BNGC 15. Mati Morel Maps Magellanic Marvels
By Steve Mencinsky, 1994
Without wishing to tread on our esteemed Treasurer's toes, this month's BNGC is in the form of a resource review.
Quite a few years ago, Mati Morel announced in this magazine his charts of the Small and Large Magellanic Clouds. Your correspondent acquired both sets and has exhaustively observed both: every listed non-stellar object in the Small Cloud, and perhaps 95 % of the Large Cloud. This month, BNGC will review the Small Cloud; no prizes for guessing that the next BNGC will be a review of the Large Cloud.
For the price, what one gets seems excellent value for money. In the Small Cloud, there are two Master Charts, each A2 size (twice the width and nearly twice the length of the pages of this magazine); as well as an A4 size booklet containing much reference material and ten detailed area charts.
Master Chart B is essentially for variable star observers. Hundreds of these are shown. As your correspondent does not list these amongst his current interests, he has never used this chart and will therefore refrain from further comment on it. Master Chart A lists the non-stellar items - NGC, IC and other Clusters; Nebulae and Galaxies; as well as the Named Variable Stars. This is the chart with which your correspondent has worked the most closely.
No matter how much detail is put on a chart, there will be someone who wants more and your correspondent is no exception. From a purely personal point of view, it would have been "nice" if the Master chart had on it the locations of the ten detailed selected areas, and your correspondent has added those himself. Also, in this day and age, it would be nice if the charts used the epoch 2000 coordinate system rather than 1950. A final personal touch: based on an idea first shown by Mick McCullagh, your correspondent has carefully drawn on his SMC-A several circles corresponding to the fields of view of his various eyepieces.
Without a doubt, the feature of SMC-A that your correspondent has found most valuable (from personal observation) is the exhaustive coverage that the charts provide. The foreground star field appears complete all the way down to chart limit of "about" 13. (The area around the core of 47 Tucanae, for what is hopefully an obvious reason, has not been checked in this regard!) With a (say) 10" or 12" telescope, therefore, the stars one sees on the charts match very closely what one sees in a typical wide-angle eyepiece, under a dark sky - (and, conveniently, through a 18" telescope from Cremorne). This makes navigating the chart an absolute 'breeze. 'The non-stellar objects are also extremely well covered - your correspondent with his late 12" scope could find nothing in the SMC that was not in the charts. Even with Johannes, only a fistful of very, very, very, faint and small fuzzies have been added. One suspected variable star has been stumbled upon, but to quote Tony Buckley, that's another story.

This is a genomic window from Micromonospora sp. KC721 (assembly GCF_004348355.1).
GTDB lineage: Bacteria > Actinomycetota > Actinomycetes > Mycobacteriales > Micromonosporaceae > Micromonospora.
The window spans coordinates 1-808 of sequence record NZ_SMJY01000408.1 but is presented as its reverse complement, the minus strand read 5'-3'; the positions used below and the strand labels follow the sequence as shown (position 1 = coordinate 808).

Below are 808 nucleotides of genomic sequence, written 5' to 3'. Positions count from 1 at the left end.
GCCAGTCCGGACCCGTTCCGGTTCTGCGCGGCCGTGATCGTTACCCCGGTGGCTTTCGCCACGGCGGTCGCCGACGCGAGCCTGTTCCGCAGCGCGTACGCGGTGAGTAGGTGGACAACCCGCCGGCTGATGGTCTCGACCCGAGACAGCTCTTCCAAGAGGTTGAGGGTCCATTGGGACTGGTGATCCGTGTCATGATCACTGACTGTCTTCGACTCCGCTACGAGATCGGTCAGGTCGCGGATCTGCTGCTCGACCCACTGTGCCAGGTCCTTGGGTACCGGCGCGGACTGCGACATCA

The accompanying booklet comprises a wide variety of information, the bulk of which is about the variable scars shown on the charts. The ten detailed charts have 2000 as well as 1950 coordinates. They show the :areas to a much larger scale; include more objects than can be shown on SMC-A; show fainter limiting magnitude (about 16); and list measured magnitudes for many reference stars, in one case down to 15.2 (as is the usual practice, this is shown as 152).
By far the most challenging of these detailed charts is the heart of the Small Cloud, detailed chart two. This half degree square is more than an hour's solid work , requiring one's complete range of eyepieces and filters to observe fully. It was this part of the SMC that was referred to in a previous BNGC, covering the area
The single most beautiful object of the SMC is without a doubt NGC 346, covered on detailed chart 6. Mati has gone to great lengths here, showing two isophote contour lines around this object. Fortunately, the actual visual appearance of NGC 346 is in fact very similar - the "bright" and "faint" parts of the nebula are quite clearly defined and quite sharply delineated.
Together, SMC-A and the Detailed Area charts provide a very comprehensive coverage of the deep-sky objects in and around the SMC. Having occupied an entire observing night with these charts and Johannes from Ilford, your correspondent has found only seven faint fuzzies (and they were VERY faint fuzzies indeed!) not listed on the charts.
The "original" copies of the samples (this page and the cover) that your correspondent received were very readable under dim red light, very clean and crisp (some people seem to never bother to clean the face of their photocopiers; but Mati's charts appear completely unblemished in this regard).
The SMC charts and booklet are available from Morel Astrographics, 18 Elizabeth Cook Drive, Rankin Park, NSW for $17.00. For an extra $8.00 is available a recent new feature: colour-coded and laminated Master A and B Charts. Morel Astrographics is a non-profit organization.